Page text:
John Gray: Cameron is a time-warp figure. His appointment is a bafflingly inept move, the only rational explanation of which is that it represents exhaustion and fatigue on the part of the government. There’s nothing for anybody. Where was the constituency in Britain chanting, “BRING BACK CAMERON! BRING BACK CAMERON!” There’s now just a constituency of mass incomprehension, asking “why the hell are they bringing back this has-been, this loser?” It’s a suicide letter on the part of Sunak.
Gavin Jacobson: How do the events of the past 24 hours fit into your broader thesis on the crisis of liberalism, particularly liberalism’s inability to escape from its own cycle of failures, where it seems caught in a doom loop?
John Gray: It’s a failure of reinvention. We’re stuck in this sort of Nietzschean eternal recurrence of liberal fiasco, with all kinds of symptoms of the failure of the market, liberal regime around us, every single day, and penetrating every aspect of everyday life. And yet, there is an inability to get beyond it, the ability to transcend it or even to significantly mitigate the effects of these failures. This will be Labour’s problem in government, but even then Starmer hasn’t produced a vision of escaping the nightmare – merely to soften it and make it more tolerable.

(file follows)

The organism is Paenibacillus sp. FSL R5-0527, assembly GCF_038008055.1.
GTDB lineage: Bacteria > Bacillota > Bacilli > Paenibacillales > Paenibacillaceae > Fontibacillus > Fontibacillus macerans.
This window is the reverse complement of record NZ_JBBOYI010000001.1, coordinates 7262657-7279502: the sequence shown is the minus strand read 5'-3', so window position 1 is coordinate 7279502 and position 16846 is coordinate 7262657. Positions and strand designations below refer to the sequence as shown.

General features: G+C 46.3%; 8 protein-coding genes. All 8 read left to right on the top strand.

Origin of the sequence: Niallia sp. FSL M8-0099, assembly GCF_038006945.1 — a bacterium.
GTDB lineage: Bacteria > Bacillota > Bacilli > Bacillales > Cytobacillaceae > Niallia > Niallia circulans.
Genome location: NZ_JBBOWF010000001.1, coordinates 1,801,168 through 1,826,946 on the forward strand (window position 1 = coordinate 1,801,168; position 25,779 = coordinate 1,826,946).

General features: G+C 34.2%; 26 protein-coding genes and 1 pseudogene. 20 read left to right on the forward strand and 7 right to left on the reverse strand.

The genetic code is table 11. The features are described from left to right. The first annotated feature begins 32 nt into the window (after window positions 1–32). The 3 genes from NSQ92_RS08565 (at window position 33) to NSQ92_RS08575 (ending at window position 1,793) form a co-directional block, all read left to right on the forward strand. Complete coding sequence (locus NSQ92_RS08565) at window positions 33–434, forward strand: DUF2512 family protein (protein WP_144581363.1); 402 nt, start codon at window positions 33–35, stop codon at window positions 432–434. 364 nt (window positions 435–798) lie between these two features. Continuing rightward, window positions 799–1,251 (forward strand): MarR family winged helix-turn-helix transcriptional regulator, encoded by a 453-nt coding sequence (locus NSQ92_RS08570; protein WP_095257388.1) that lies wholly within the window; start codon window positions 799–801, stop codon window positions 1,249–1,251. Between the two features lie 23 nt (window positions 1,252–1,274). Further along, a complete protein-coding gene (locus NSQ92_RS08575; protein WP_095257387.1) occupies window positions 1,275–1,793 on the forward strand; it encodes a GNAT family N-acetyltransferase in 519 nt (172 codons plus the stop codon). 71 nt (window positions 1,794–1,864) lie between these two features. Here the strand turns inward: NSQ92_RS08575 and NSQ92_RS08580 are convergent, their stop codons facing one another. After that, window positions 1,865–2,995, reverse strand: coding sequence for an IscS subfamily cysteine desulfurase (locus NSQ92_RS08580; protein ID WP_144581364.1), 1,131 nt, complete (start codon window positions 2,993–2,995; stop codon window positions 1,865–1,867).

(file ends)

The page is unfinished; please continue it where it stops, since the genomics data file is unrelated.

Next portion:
[See also: The Tory right’s divided tribes]
There is now an emerging consensus among people, even if they might not articulate it in these terms, that the principal defect of neoliberalism was its narrow conception of the state as an enabler of the market. What Cameron and Osborne’s austerity agenda did – an agenda that was based on flawed economic theory – was to damage the economy and establish an erroneous conception of the state that doesn’t satisfy the needs of the population. That view has been discredited everywhere, it seems, except among the central political elite. Cameron’s neoliberal ideology regarding the state has run out of road.